Many people experience bloating before period and vaginal discharge. Pain in the lower tummy and around the belly button is called cramping. It is common to have some discharge from the Vagina or Cervix. Normal vaginal discharge varies in consistency from sticky and milky white to clear and watery, but abnormal discharge has an unusual appearance, texture, or odor, and is commonly accompanied by itching or discomfort. It is quite normal to question the color or consistency of your discharge and have it checked out. Vaginal discharge has a different color depending on your cycle or underlying health condition. However, some of which merely implies a healthy body.
The color, consistency and the amount of the discharge varies based on the day of your period cycle:
- The first week – On the first day of your period, you will not be able to notice discharge since it will be red and cannot be distinguished from your period.
- The second week – After your period there will be no discharge for a few days until the estrogen levels get higher.
- The third week – Cervical mucus increases along with increased levels of estrogen. It may start out thick, sticky, or tacky before becoming wetter and creamier, similar to a lotion.
Fourth to fifth week – Cervical fluid production increases significantly as ovulation approaches. Your vaginal fluid will become slicker as its water content rises, making it seem much wetter. When ovulation is finished, vaginal discharge changes again. Cervical fluid will have gotten more fibrous even before you see a visible change.
Different Colors of Discharge and What They Imply
- White - White discharge can be cream or a pale yellow. If there are no other symptoms, white discharge is most likely an indication of healthy lubrication. However, a white discharge accompanied by a strong smell along with the consistency of cheese can mean an infection. A person should seek medical advice. Itching or irritation can also be caused by a thick white discharge with a strong smell which is also known as a yeast infection.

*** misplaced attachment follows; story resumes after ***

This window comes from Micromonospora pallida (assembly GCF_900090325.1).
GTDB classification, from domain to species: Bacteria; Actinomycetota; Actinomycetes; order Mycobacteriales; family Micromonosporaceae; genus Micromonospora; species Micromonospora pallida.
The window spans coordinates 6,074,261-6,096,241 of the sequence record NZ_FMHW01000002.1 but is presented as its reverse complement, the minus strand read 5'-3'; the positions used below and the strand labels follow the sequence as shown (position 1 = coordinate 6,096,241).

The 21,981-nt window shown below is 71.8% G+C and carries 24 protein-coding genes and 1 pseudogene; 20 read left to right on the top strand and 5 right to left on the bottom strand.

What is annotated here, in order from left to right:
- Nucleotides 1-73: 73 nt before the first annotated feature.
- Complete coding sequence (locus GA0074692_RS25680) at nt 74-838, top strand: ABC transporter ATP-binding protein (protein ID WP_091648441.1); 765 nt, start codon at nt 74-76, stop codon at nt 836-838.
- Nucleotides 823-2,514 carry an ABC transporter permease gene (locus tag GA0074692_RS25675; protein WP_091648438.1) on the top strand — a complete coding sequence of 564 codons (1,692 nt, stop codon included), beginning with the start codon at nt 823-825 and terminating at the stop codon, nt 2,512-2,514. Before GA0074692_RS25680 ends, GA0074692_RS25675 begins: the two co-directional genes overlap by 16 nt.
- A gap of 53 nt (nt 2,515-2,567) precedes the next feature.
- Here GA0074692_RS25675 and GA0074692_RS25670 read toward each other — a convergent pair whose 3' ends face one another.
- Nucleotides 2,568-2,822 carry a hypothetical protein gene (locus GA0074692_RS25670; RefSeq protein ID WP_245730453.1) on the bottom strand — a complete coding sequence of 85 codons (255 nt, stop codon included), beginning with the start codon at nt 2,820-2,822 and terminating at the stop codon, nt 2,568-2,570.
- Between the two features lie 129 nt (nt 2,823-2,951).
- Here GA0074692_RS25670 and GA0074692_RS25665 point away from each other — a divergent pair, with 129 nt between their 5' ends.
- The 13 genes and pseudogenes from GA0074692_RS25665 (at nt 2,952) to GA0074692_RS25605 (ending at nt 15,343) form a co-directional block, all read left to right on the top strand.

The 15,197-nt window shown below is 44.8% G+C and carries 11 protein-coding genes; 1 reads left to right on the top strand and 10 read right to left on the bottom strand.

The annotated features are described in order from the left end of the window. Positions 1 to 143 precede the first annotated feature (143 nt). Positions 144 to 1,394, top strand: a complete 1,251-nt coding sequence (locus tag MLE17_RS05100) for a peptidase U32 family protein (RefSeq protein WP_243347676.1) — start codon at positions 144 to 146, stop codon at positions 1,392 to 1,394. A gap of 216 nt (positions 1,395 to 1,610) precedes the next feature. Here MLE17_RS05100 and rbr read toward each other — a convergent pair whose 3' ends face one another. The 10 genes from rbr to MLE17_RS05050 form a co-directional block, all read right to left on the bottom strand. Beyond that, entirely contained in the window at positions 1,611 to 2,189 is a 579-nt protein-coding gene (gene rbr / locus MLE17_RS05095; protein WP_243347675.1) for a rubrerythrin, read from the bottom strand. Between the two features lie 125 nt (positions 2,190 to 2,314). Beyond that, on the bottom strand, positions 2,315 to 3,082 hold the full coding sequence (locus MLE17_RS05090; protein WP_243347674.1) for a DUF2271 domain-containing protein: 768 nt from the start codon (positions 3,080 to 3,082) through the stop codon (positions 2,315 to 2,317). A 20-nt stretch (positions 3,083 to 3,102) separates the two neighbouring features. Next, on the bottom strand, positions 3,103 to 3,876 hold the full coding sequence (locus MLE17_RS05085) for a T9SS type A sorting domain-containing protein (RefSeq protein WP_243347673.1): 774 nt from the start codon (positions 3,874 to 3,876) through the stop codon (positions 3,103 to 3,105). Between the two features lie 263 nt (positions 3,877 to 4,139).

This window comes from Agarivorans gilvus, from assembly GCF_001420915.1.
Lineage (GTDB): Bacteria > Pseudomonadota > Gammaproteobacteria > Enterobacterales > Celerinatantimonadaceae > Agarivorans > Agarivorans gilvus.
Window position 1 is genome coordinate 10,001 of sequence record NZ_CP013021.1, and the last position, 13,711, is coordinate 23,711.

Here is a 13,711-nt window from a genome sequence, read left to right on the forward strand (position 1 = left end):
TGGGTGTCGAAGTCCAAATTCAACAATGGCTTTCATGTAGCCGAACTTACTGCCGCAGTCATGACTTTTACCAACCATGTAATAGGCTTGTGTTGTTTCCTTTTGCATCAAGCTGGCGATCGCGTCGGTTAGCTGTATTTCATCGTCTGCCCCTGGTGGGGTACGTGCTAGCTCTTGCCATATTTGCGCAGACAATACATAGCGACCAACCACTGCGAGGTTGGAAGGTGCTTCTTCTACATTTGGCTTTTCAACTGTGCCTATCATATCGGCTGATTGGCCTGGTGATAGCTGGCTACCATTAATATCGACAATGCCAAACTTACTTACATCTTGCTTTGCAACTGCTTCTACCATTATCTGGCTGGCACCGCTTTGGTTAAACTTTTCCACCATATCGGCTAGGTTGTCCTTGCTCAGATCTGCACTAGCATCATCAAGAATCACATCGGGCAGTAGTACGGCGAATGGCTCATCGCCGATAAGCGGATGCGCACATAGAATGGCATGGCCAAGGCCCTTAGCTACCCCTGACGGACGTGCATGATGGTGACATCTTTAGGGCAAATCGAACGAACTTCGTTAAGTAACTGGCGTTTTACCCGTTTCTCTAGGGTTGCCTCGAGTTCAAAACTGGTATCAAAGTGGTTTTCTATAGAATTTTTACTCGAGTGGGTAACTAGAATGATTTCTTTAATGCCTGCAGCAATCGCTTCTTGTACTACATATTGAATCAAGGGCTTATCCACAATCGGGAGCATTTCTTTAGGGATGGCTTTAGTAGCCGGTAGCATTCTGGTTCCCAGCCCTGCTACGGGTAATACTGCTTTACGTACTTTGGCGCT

- Clear – Most often, vaginal discharge is clear or pale. It can also either be transparent or have an egg-white consistency. Right before you ovulate or during sexual arousal or throughout pregnancy, you might experience a transparent and clear discharge.
- Gray - Gray vaginal discharge is unhealthy, and it can be a sign of bacterial vaginosis, a frequent bacterial infection (BV). Other vaginal symptoms associated with BV include itching, irritation, a strong smell, color difference around the vaginal opening. Anyone experiencing grey discharge should seek medical attention as soon as possible. Antibiotics are normally prescribed by the doctor when the BV has been diagnosed.
- Yellow-green – A minor yellow color in the discharge may not signal a problem. This is especially true if the change in color is solely due to a change in diet or the use of dietary supplements. If you have a bacterial infection or a sexually transmitted disease, your discharge can be a darker shade of yellow, yellowish-green, or green. Look out for thick, clumpy or odorous vaginal discharge and promptly see a doctor.
- Pink – A vaginal discharge can look bright pink or even darker pink. This is because it is common to have a small amount of blood in the discharge. However, if you are pregnant, it can indicate implantation bleeding. Spotting can happen after ovulation which in turn causes pink discharge. After sexual intercourse, if there is a small tear or irritation in the vagina, then also the discharge can be pink.
Red – Red vaginal discharge is mostly due to the ongoing period. On average, menstrual cycle starts every 28 days with the bleeding lasting for 3 to 5 days long. If you are experiencing bleeding before your menstrual cycle, it is important to meet a doctor and seek professional advice. Bleeding before your period or between cycles can be caused by a lot of reasons that might not be grave. However, in some cases, they can be serious. If you have reached menopause and have had at least a year without periods, and then experience vaginal bleeding, you should immediately seek medical attention as this could be a sign of endometrial cancer.
When to See a Doctor?
If your vaginal discharge looks strange or smells strange, it is important to see a doctor. You should see a doctor if you have any of the following symptoms.
- Soreness or discomfort
- Frothy or cottage cheese-like discharge
- Spotting after sex on a frequent basis
- Grey, green, or yellow discharge
- Strong smell
- A burning sensation during and after passing urine.
- Bleeding when you are not on your cycle or after you have had menopause.
A doctor would normally conduct a pelvic examination in order to understand the cause. They might also need to collect a sample of the discharge for testing purposes.
A sticky discharge keeps the vaginal area moist while also removing dead cells and bacteria. People's normal discharge looks and smells differently. It varies throughout the menstrual cycle as well. Normal discharge does not itch or irritate the skin. It has no odor and might be clear or white in color, with a yellow tinge on occasion. For these days, you can use the Carmesi Intimate Cleanser which will prevent infection, itching, discomfort and soreness.